Most people today, of course, would call the police; exposing a body near a public road is illegal in the UK, Toolis points out, and accident victims are shrouded or pixelated. Many of us go years or decades without ever seeing a body, and never one that has not been embalmed and covered in cosmetics to feign life.
Yet in traditional Ireland people laid out their loved ones just like this – and a few still do. Virtually every traditional culture has some similar ritual where the living gather around the dead and say farewell, whether jungle tribes, desert nomads or the Greeks of the Iliad feasting for nine days to mourn Hector. The wake could be our species’ oldest and most universal tradition – and one that has disappeared from many cultures in living memory, without anyone noticing.

Monday 13 February 2023

The Lost Civilisation


More of my writing lately:

For many children, book-learning was not limited to school, but was a part of daily life, in-between farm chores. In the Irish countryside of the early 1900s, Mary Fogarty estimated she read five hundred books a year, waking with her mother and sisters at 5 am to read for two hours, and then again before bed. “We read Lorna Doone – I was in love with John Ridd for weeks – The Vicar of Wakefield, more Dickens, Thackeray, Kingsley, and the Brontes, returning now and then, for little Annie’s benefit, to the loved books of our first days – Little Women, Masterman Ready, Scottish Chiefs, Gulliver’s Travels, and Mayne Reid,” she wrote in her memoir. “Mother enjoyed Maria Edgeworth more than we did, also Jane Austen; we much preferred George Eliot.” (The Farm by Lough Gur, 172)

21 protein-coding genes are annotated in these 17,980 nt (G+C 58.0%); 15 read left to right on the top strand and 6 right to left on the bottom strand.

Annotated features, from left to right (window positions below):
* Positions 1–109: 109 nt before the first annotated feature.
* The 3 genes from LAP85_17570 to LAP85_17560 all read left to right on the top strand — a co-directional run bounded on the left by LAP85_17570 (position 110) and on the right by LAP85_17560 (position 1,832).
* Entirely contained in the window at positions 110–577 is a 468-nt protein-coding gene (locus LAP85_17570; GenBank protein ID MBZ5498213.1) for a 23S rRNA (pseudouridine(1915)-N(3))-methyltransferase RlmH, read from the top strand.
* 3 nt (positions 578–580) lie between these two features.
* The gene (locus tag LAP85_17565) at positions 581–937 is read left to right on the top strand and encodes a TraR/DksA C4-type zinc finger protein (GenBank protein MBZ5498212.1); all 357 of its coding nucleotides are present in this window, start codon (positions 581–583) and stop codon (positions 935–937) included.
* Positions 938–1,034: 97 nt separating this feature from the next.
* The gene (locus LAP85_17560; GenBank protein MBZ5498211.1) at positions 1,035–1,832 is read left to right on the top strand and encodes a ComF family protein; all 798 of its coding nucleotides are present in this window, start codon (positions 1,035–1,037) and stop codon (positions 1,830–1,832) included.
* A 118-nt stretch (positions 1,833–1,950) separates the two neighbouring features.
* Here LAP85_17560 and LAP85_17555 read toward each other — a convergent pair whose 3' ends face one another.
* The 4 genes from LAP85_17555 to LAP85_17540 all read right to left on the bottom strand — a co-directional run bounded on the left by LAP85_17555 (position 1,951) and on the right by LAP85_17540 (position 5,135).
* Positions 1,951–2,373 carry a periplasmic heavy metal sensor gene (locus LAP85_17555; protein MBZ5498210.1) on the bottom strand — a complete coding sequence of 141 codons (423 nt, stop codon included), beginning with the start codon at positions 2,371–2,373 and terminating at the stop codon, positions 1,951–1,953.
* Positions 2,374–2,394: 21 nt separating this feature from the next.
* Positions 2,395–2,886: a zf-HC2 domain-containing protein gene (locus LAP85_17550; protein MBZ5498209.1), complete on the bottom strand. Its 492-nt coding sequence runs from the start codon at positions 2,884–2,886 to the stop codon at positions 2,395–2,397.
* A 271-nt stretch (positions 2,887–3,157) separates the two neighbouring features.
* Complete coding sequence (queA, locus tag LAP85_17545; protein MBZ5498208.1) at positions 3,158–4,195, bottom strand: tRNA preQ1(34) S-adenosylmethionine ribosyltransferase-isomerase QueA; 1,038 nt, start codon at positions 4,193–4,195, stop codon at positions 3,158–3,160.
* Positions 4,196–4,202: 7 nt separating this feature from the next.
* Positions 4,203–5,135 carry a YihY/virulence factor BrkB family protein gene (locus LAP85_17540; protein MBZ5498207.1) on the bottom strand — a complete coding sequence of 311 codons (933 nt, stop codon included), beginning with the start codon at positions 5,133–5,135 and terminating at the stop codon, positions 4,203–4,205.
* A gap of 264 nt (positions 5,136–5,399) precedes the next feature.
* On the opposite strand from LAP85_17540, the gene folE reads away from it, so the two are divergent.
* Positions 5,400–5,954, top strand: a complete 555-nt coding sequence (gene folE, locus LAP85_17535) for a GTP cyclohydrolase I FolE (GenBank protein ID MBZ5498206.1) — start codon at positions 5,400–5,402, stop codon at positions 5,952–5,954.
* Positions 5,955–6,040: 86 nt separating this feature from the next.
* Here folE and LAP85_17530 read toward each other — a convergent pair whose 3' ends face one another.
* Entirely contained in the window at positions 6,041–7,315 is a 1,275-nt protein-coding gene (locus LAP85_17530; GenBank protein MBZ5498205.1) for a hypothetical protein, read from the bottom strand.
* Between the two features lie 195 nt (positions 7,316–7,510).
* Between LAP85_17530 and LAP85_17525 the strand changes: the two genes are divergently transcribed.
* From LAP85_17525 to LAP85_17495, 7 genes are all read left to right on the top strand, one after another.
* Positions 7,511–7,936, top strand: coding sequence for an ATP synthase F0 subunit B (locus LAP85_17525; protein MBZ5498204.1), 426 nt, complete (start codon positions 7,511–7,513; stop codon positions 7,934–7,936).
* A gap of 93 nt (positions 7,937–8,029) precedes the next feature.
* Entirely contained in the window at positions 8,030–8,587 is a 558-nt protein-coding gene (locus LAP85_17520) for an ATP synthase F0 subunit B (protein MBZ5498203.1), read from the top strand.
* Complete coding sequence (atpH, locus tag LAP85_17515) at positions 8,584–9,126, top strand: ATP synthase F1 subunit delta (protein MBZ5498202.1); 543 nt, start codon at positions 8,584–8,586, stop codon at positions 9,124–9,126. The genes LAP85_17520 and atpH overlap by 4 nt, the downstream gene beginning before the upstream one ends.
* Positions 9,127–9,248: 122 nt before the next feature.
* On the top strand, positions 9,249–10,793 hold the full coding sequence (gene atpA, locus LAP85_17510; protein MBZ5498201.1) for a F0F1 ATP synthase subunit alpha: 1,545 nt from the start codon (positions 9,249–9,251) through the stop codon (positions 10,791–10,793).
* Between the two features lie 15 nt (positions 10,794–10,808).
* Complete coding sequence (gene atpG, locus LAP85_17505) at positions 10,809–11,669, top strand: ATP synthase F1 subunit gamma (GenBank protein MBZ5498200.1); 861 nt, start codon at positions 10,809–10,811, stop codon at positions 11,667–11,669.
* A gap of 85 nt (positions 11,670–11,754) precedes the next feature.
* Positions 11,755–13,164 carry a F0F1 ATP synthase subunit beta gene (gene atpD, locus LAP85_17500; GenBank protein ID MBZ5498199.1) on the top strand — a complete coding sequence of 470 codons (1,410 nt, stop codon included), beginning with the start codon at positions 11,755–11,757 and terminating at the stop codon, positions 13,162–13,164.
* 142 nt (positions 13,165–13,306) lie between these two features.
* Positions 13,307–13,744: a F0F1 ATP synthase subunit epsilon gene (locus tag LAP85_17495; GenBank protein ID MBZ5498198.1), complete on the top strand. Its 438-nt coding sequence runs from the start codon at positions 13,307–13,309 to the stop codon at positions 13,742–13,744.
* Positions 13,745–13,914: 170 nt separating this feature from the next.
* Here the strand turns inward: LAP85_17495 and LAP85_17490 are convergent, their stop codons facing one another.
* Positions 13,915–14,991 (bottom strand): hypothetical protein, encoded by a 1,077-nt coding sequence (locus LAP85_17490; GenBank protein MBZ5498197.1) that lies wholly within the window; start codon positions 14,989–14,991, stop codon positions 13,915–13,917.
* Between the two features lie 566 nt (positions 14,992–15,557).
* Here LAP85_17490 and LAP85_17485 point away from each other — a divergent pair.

Alice Taylor said that her father loved poetry and recited it for his children. “His favourite poet was Goldsmith and The Deserted Village rolled off his tongue with such relish that you knew he approved of all the poet’s sentiments.”
Most said that everyone they knew read whenever they weren’t working. Sometimes they did both at the same time; one elder described ploughmen holding books in front of them – usually something we would consider a classic – as they ploughed, or craftsmen employing a boy to read to them from such a book as they made barrels or shaped leather.

Tuesday 7 February 2023

Learning years ago

From an article I'm working on: 

Tens of thousands of children, often barefoot and dressed in clothes sewn from flour bags and worn by several other children before them, walked to schoolhouses each morning across Ireland. Their tiny hands often carried bricks of hand-hewn turf, or sticks that they picked up along the way, to keep their single rooms warm – or less bitterly cold – as they studied. School budgets effectively did not exist; children often carried a few coins here and there for the teacher when the parents could afford it. Nor did children go to school all year; they left whenever the parents needed an extra pair of hands on the farm, or to baby-sit their brothers and sisters, or to bring in the turf for winter, or to make some extra money at a job. Some children described going to school until they were 16, or 14, or 12, or 11, and then never again.